As a photographer, I am always looking for new ways to improve myself and new ways to explore and capture the world around me. When I first discovered flying with a camera, I also discovered a whole new world of photographic opportunities.
I have been managing Phantoms for the past few years and, thanks to the advancement of technology, DJI have created incredible photography tools that allow us to see and shoot amazing things from the air.
Here are some tips that I do when I want to shoot something more than a regular shot. These tips will help you open your eyes and see the world from a slightly different angle – from above.
- Look for Shadows
Although the early morning and midday are ideal times for the photographer, when the shadows are soft and warm, do not be afraid to fly in bright sunny weather. Look for dark long shadows that form interesting shapes and patterns. Shadows photographed from above can reveal small objects below. There are so many interesting shadows that can be seen from the air – this is what will help your photos stand out among others.
- Look Down
Point your camera straight down to discover interesting surprises that are not visible from the ground. Such a perspective gives you a bird’s eye view and a view of the world from above. Instead of directing your camera constantly toward sunset, why not look for shapes that look like objects and name your shots with them so that the viewer can also see a hand pointing to the sea or the snout of a howling wolf, the outline of which is built with stones and rocks along the coast.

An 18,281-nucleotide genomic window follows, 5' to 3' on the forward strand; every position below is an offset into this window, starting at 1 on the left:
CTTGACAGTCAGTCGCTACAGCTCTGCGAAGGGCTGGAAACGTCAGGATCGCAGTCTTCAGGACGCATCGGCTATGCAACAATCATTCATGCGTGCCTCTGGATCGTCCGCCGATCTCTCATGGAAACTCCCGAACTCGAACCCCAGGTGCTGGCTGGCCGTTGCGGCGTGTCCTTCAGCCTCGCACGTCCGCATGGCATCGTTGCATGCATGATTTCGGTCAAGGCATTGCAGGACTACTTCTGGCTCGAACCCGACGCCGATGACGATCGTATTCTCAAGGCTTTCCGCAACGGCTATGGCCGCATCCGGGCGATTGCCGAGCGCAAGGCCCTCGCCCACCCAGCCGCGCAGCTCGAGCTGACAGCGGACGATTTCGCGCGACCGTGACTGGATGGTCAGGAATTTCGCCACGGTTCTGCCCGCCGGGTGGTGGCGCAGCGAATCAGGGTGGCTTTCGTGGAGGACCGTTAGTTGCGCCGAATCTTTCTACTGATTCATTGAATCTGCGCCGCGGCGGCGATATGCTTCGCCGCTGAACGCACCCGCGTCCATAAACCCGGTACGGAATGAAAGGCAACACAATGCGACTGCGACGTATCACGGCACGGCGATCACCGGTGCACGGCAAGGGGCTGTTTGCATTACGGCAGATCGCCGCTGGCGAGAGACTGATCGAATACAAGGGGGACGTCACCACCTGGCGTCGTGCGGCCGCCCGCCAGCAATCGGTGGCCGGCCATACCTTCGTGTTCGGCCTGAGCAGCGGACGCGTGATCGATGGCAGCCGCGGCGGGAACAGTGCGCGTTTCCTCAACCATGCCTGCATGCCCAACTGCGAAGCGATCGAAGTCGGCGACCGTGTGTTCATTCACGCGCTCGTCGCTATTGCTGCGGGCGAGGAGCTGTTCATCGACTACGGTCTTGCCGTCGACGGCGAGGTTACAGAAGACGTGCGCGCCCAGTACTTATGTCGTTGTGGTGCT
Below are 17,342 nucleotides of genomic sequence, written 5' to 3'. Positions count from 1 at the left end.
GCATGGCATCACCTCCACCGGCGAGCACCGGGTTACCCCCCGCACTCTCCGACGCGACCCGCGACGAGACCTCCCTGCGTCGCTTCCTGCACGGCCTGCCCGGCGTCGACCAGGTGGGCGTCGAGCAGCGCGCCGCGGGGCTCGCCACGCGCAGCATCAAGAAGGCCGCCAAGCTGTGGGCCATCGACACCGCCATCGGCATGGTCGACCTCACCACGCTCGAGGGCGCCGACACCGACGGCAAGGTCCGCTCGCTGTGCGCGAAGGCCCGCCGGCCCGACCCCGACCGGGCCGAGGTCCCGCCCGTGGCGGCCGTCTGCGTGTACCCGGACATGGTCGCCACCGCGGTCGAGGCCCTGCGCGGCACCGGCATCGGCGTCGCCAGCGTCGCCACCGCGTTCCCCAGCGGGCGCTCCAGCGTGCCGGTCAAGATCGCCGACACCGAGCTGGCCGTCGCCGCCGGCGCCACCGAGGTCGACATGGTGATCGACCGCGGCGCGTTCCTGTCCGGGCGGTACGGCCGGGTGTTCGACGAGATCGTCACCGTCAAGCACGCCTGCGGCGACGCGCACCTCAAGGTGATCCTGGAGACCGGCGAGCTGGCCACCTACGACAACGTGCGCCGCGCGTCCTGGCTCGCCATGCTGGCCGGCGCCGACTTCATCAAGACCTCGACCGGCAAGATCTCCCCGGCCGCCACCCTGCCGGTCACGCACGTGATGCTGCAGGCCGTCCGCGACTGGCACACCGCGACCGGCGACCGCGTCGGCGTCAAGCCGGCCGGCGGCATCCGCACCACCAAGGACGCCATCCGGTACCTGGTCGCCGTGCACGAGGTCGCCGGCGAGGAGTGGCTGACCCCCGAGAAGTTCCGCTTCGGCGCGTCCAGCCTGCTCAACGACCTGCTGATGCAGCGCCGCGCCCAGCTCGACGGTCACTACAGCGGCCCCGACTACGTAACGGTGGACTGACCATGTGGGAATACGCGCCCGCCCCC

- Creative Post Processing
Knowing now how to fly and take pictures with your drone, it is time to move on to the next level! Why not try something new? The original solutions that we use on our cameras in the post-processing process can also be applied in aerial photography. Find a frame that is itself contrasting and has interesting patterns, lines, textures and shapes and make it black and white. Or make something unique from color images by adding textures, soft pastels, or atmospheric effects to them.
- Take a picture of your drone
We take the drone with us to the most interesting places, so do not forget to take a picture of it in flight! In this picture, for example, I went to shoot the Milky Way and thought it would be even more interesting to photograph the traces of the drone too. Capture the moment both from the earth and from the air and reveal the picture completely. (Note: Ask someone who could press the shutter of the drone or camera with you.)
- Visit Interesting Places
Taking a drone with you on road trips and visiting new and interesting places is also part of the fun. And often you can find something unique and new, especially if you fly above the ground and look down. Have fun and experience this discoverer of joy!
- Frame composition
Drone gives you new creative possibilities and completely changes your perspective. The best example is the shot I took from a copter in northern Norfolk — waves on the coast. Normally, Norfolk is a very flat place where the photographer is very difficult to find inspiration and build some kind of composition.
The drone allowed me to show the texture and shape of the coast, giving a top view, fundamentally changing my perception of the coast of Norfolk.
- Shooting and flight modes
For convenience, I usually use aperture priority mode. The camera automatically detects shutter speed and ISO (sensitivity). Although sometimes you can turn off auto-ISO and set the value manually.
The Ruko f11 pro drone review also offers various smart flight modes – such as tripod mode and sport mode. The tripod mode allows you to get sharper images at slow shutter speeds. With a reasonable wind, it is realistic to get an image with a shutter speed of up to 1 second. This helps in very low light conditions. This will help a lot in situations where the only alternative is to increase ISO and quality loss.